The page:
Since my RACs have been a little dominated by food-relating activities, I decided to devote my weekend tasks to a conversational theme: make personal contact in a way that would be out of character for myself. (And, when I say “out of character,” I don’t mean by tackling someone to the ground, touching someone awkwardly, or laying a big fat kiss on the cashier at Wegman’s).
Nay, I simply wished to push myself beyond the safe, reserved persona I often emit when meeting/interacting with strangers. I wanted to be that person who literally will talk to anyone about anything. Baby steps here, people…baby steps.
All of my RACs over the weekend were small gestures….no Nobel Peace Prize winning entries here….however, they were actions that truly made me realize just how much more I could be doing in an effort to be a kinder, more considerate person.
#1: Upon checkout at your friendly neighborhood Sal Val (Salvation Army), I happened upon an amiable cashier, more than willing to share her views on company management and her relationships with other co-workers. It was 5:00 PM, rush hour traffic had already commenced, my hair was flat, and the store smelled strongly of damp corduroy jeans…I wanted to get home as quickly as possible, but first, I had to…gulp…interact with a chatty employee. In moments like these, I usually pretend to find something extremely fascinating with the floor or role play as a mute, but I knew…I knew…I had to step outside of the box. So, for about 3 minutes, I entertained friendly, pain-free conversation with this cheery woman…who ended up actually brightening my evening. It’s funny: after surviving a rough week, it’s amazing how much a simple kindness can do for you.
#2: I am a naturally shy, reserved person…a character trait which I’ve struggled hard to break out of. When I meet or work with new people, I rarely ever make the purposeful effort to utter the words “It was a pleasure to meet/work with you.” It’s not for lacking of wanting to say that….the reclusive, inhibited, awkward 13-year-old in me still screams “THEY’RE GONNA MAKE FUN OF YOU AND CALL YOU A DWEEB!”
I still find it interesting how long we are able to hold onto negative experiences we faced in our lives. I still feel a knot clench in my stomach when I enter a room full of women (this might be confusing, seeing as how I am, in fact, a woman). Let’s just say I faced a lot of petty, caddy girls as I progressed from middle school to high school, and, as a result, have had a heck of a time rebuilding my trust with members of my own gender.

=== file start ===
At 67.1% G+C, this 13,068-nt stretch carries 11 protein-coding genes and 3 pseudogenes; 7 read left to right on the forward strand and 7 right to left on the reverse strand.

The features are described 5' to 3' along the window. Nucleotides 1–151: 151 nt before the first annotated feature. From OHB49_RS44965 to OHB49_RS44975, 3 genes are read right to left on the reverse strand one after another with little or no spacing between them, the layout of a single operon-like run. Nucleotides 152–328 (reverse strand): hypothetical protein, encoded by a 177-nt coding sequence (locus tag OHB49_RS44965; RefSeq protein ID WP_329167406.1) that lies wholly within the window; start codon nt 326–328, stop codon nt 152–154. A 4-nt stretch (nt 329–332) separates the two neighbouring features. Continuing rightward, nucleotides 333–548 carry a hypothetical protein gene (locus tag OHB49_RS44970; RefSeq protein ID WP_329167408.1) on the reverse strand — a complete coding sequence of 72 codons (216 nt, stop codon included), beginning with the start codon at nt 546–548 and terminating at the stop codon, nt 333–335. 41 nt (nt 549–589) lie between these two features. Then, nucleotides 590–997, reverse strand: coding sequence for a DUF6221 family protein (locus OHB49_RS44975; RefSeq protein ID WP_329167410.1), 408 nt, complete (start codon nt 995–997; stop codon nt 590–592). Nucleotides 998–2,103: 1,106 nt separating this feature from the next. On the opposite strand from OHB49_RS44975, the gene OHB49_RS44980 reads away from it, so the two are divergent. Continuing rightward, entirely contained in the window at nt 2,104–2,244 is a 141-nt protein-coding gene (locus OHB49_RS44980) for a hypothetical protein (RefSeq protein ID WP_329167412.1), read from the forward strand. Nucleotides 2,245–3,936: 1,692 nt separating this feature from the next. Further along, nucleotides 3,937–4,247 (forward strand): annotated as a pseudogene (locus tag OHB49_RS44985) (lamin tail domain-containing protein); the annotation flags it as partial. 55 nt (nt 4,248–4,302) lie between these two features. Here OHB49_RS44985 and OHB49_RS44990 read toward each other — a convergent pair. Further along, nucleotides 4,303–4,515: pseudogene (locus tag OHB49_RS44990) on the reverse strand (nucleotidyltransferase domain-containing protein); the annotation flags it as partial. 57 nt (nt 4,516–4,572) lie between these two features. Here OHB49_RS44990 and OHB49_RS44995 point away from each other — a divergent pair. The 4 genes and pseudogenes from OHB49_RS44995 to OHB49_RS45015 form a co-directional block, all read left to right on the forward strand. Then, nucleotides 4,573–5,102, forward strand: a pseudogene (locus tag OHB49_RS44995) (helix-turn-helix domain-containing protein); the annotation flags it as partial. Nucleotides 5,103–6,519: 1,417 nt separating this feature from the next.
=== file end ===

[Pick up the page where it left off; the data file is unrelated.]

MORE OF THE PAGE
My Saturday found me working to correct my stunted social growth when I volunteered to teach at a musical theatre workshop. I was given the task of teaching 13 middle school students. The goal: learn, sing, and perform 2 songs for the final concert at the end of the workshop. The task, in itself, was a great pleasure to take part in: the challenge, for me, existed during my down time.
In the workshop, I co-taught with two other music teachers…both female. Although I knew of these women limitedly before, it was honestly like I was meeting them for the first time. Both of these women are established music teachers in the area, while I have just been recently certified to teach. I was intimidated before I even opened my mouth.
Yet, somehow, I was able to remember my fine motor skills, and survived the entire day, all limbs intact. I managed to engage them in conversation, and surprisingly, I did not spontaneously combust. In fact, I actually really enjoyed getting to know them, and the day ended without a hitch.
Before I left, however, I heard a small, tiny voice in my head: voice your appreciation in collaborating with them (see, I told you it was a small voice).
I could have easily left the workshop that day without ever saying a word to either woman. Neither woman approached me to purposefully express her appreciation in working with me. I could have gotten in my car, driven away, and gone on with my evening. Normally, I would have.